Stanford women hope to make a national impact in lacrosse

Perhaps for the first time, the Stanford women's lacrosse program can grip the the edge of national prominence.

The program has grown and developed in coach Amy Bokker's five previous seasons, winning its eighth Mountain Pacific Sports Federation title in nine years last spring and advancing to the second round of the NCAA tournament for the first time in its history.

Each step taken means the next one is even closer. For a team that returns 11 of 12 starters and 260 of its 272 goals (96 percent), the notion of reaching the NCAA final four grows more realistic -- especially when considering that seven 2013 starters were freshmen and sophomores and that all six players who scored 28 or more goals are back.

The entire starting attack unit returns, with the focus on Rachel Ozer, who had 48 goals, 24 assists and 72 points last year to lead the team in all three categories. The redshirt junior is shifty, quick, and "a great finisher," Bokker said.

Julia Burns scored 33 goals, good for No. 2 on the team, as a freshman and offers a crafty style with a wide variety of shots. She is complemented by Kyle Fraser (31 goals) and Meredith Kalinowski, who is solid and steady.

The Cardinal attack also landed a big addition -- 6-foot Alexandra Crerend, a sophomore transfer from Brown. Crerend tied for the Bears' lead in goals with 24, and had 17 draw controls. Freshman Kelsey Murray, a big-time recruit from Illinois, could challenge for a starting position and provides strong finishing skills.

As Stanford traveled to Towson University's Johnny Unitas Stadium for games against the U.S. National Team and the host school during the fall season, Bokker reminded her team that the final four would be played at the same field in a few months' time.

"Remember what this place looks like," she told them. "Remember what it feels like, what it smells like. Now, you know what to expect if we reach our goal and return here in May."

The Cardinal opens its season on Saturday with a 1 p.m. home game against Ohio State at Laird Q. Cagan Stadium, the site of the first three this season. Stanford, the favorite in a preseason vote of conference coaches, opens MPSF play on March 5 at Fresno State.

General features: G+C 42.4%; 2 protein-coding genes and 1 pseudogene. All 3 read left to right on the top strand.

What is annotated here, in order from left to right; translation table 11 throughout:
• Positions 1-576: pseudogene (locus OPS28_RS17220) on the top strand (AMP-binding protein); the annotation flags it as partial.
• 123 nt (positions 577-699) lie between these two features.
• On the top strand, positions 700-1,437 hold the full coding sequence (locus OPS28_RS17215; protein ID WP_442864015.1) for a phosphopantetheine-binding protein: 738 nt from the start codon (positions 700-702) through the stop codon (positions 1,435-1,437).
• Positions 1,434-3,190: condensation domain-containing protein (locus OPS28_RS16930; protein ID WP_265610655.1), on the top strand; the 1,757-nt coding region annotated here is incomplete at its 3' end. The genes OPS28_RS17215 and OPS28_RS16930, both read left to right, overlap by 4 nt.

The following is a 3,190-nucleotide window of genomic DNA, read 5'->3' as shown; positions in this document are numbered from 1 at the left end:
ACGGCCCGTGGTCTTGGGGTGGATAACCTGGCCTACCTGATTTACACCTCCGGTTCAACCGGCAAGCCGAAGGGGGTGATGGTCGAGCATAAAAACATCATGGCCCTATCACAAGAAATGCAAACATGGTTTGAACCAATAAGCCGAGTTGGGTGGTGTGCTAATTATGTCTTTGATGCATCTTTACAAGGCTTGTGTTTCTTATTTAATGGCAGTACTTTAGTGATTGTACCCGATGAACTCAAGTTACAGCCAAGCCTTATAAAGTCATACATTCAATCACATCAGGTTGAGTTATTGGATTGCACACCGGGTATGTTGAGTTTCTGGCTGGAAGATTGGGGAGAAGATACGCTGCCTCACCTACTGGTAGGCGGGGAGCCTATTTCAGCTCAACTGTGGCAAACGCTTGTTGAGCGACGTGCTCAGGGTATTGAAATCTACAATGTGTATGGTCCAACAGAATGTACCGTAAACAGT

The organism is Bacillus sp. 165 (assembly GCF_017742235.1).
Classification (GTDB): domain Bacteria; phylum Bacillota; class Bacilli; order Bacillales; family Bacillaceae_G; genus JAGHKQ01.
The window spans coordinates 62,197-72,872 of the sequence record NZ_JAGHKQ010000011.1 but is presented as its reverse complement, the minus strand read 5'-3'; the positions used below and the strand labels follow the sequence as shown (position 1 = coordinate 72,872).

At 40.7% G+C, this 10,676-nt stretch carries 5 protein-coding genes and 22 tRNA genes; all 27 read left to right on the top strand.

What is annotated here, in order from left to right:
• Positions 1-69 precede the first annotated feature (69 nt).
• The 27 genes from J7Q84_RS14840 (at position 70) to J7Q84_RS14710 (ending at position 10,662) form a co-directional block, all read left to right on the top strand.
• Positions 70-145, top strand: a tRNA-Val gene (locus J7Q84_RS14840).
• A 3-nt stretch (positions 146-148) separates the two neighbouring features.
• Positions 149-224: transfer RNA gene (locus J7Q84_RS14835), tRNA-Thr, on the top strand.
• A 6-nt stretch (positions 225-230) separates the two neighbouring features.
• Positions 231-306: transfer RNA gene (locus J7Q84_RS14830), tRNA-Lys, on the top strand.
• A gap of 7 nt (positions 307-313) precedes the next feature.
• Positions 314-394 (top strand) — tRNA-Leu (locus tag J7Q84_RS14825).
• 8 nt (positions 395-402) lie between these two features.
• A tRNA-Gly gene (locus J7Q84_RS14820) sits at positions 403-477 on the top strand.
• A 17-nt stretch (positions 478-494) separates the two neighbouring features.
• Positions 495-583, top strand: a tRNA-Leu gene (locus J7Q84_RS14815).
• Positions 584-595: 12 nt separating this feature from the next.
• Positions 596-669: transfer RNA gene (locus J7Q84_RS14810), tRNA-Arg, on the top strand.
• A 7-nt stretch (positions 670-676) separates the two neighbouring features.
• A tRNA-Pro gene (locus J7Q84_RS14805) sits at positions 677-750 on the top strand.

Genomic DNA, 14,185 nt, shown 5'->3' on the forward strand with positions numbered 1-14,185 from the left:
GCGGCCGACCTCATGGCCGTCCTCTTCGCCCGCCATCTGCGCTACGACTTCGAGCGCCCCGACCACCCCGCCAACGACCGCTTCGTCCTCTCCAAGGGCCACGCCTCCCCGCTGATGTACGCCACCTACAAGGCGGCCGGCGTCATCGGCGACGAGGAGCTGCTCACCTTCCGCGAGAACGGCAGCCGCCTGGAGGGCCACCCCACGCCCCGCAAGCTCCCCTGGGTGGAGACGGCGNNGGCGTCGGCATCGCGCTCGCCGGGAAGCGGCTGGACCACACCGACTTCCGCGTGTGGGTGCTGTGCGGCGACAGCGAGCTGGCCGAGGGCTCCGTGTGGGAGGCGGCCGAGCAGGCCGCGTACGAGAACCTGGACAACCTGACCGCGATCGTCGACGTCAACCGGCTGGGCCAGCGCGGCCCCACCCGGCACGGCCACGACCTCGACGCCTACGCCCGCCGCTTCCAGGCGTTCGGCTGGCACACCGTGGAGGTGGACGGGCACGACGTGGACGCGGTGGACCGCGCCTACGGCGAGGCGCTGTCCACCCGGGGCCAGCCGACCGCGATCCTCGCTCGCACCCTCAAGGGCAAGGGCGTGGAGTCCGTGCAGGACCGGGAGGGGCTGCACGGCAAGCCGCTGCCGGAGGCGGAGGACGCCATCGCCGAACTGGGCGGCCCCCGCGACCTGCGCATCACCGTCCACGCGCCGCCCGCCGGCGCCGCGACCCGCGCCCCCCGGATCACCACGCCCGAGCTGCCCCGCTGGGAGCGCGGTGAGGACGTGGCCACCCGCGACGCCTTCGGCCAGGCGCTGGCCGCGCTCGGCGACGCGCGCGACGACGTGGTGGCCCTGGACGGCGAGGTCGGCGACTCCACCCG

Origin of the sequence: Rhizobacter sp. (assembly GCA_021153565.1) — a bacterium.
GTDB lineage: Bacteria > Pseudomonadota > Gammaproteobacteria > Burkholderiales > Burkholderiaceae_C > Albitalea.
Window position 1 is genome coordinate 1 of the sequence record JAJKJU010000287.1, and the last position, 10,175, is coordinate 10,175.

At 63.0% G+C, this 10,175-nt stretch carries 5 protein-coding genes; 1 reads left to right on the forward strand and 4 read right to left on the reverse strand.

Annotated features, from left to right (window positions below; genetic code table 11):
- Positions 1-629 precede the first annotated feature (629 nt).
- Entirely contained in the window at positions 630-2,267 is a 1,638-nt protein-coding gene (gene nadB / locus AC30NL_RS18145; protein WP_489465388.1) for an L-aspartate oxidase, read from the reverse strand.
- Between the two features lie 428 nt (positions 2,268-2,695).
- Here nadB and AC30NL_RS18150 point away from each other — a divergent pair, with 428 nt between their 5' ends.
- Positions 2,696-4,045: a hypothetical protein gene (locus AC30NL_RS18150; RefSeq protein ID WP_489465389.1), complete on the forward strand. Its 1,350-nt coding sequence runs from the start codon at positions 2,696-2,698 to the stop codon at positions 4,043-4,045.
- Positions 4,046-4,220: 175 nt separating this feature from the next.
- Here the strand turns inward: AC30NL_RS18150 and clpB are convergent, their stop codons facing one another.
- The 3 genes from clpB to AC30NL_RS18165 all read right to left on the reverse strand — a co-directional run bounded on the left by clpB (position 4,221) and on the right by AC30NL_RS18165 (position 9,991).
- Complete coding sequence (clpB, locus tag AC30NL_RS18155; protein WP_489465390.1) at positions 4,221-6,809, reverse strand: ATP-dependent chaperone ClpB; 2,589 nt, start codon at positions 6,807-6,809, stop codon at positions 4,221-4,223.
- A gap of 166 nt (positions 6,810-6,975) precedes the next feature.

Stanford (14-6 overall, 6-2 in the MPSF in '13) not only fights to increase its visibility on a national scale, but takes seriously its role as flagbearer for the sport in the west. Interest in lacrosse continues to explode throughout the Bay Area and the region and Stanford has been at the center of that growth.

Stanford also is positioning itself to be a trendsetter in another area -- by hosting the first NCAA women's tournament game played West of the Mississippi. A strong nonconference season and another MPSF title could earn a high enough seed to play host to the opening rounds. If so, it would be a fitting tribute and reward, if you will, to the burgeoning lacrosse region.

When Bokker arrived, nearly every player came from the East Coast area and Mid-Atlantic lacrosse hotbeds. But in the years since, Stanford has embraced every region of the country in its recruiting scope, including sunbelt areas that traditionally have gone unnoticed. Stanford has six players from California and five from Texas. Its most recent round of recruits consisted of 10 players from 10 different states.

Stanford, as far as lacrosse is concerned, truly is America's Team.

"There's starting to be a lot more talent out here that the rest of the country is missing," Bokker said. "We want to be able to show that growth to the country by how well our team can do."

This year's team has high expectations, not only to make an impact on a national scale, but to create a truly national stage for the sport itself.

Stanford is optimistic as it begins the new season, but not blindly so. The Cardinal endured enough one-goal games and even an upset last year at the hands of sixth-place UC Davis to know that optimism is best tempered by an understanding that each game will be a fight.

— Dave Kiefer/Stanford Athletics


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